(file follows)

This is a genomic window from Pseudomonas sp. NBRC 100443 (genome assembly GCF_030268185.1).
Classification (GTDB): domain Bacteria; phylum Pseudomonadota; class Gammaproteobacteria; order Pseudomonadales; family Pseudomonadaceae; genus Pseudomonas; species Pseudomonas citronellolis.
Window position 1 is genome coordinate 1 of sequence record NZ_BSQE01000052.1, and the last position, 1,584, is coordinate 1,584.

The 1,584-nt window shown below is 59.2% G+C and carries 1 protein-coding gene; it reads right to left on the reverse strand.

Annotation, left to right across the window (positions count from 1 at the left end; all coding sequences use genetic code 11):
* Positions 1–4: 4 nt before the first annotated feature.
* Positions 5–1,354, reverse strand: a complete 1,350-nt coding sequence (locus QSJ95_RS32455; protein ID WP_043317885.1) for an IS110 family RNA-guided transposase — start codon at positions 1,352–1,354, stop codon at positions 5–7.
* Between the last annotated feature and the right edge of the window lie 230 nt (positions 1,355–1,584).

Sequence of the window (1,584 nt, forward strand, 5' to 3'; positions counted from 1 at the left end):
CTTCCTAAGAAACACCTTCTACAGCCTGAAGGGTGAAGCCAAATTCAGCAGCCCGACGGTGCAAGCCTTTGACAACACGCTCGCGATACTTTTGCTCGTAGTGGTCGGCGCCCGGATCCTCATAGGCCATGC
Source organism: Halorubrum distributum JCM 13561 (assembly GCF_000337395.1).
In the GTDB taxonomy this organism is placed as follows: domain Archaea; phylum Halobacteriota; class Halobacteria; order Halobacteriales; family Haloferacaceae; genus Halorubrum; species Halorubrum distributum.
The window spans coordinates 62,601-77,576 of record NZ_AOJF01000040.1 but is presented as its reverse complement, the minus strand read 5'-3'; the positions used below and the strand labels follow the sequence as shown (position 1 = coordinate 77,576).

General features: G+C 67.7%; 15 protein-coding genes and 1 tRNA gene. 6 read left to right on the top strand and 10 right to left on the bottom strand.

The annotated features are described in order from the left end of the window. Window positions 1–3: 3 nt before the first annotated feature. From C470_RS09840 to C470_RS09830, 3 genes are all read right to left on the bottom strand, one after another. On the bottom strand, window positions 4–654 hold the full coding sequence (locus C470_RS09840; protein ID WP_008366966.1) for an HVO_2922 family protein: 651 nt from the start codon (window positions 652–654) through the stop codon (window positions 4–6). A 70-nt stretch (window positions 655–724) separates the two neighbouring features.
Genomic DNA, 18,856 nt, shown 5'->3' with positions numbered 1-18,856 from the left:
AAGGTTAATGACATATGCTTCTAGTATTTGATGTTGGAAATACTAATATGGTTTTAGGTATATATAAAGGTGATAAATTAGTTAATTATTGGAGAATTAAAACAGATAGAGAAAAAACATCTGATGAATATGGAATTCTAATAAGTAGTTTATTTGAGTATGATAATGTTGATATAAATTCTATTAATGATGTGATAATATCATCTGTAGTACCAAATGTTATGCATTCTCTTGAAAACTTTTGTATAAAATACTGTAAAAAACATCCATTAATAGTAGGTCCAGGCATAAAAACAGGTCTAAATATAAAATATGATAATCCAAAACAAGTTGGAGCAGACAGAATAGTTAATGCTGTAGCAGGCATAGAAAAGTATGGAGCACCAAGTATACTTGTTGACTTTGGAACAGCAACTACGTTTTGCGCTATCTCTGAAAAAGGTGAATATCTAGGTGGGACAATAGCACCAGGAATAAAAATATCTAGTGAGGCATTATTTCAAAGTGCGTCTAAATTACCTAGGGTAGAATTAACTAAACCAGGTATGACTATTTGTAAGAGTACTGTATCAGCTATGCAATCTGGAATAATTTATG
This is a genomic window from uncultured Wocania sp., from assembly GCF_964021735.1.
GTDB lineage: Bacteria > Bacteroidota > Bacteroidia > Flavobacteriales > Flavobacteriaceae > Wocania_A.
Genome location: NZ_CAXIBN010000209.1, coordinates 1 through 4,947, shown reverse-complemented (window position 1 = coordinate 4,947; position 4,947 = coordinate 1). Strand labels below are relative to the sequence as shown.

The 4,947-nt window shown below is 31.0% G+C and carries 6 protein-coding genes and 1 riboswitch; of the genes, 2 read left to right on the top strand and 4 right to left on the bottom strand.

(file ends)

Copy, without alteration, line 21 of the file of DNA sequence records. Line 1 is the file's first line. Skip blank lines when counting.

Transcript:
The 4,947-nt window shown below is 31.0% G+C and carries 6 protein-coding genes and 1 riboswitch; of the genes, 2 read left to right on the top strand and 4 right to left on the bottom strand.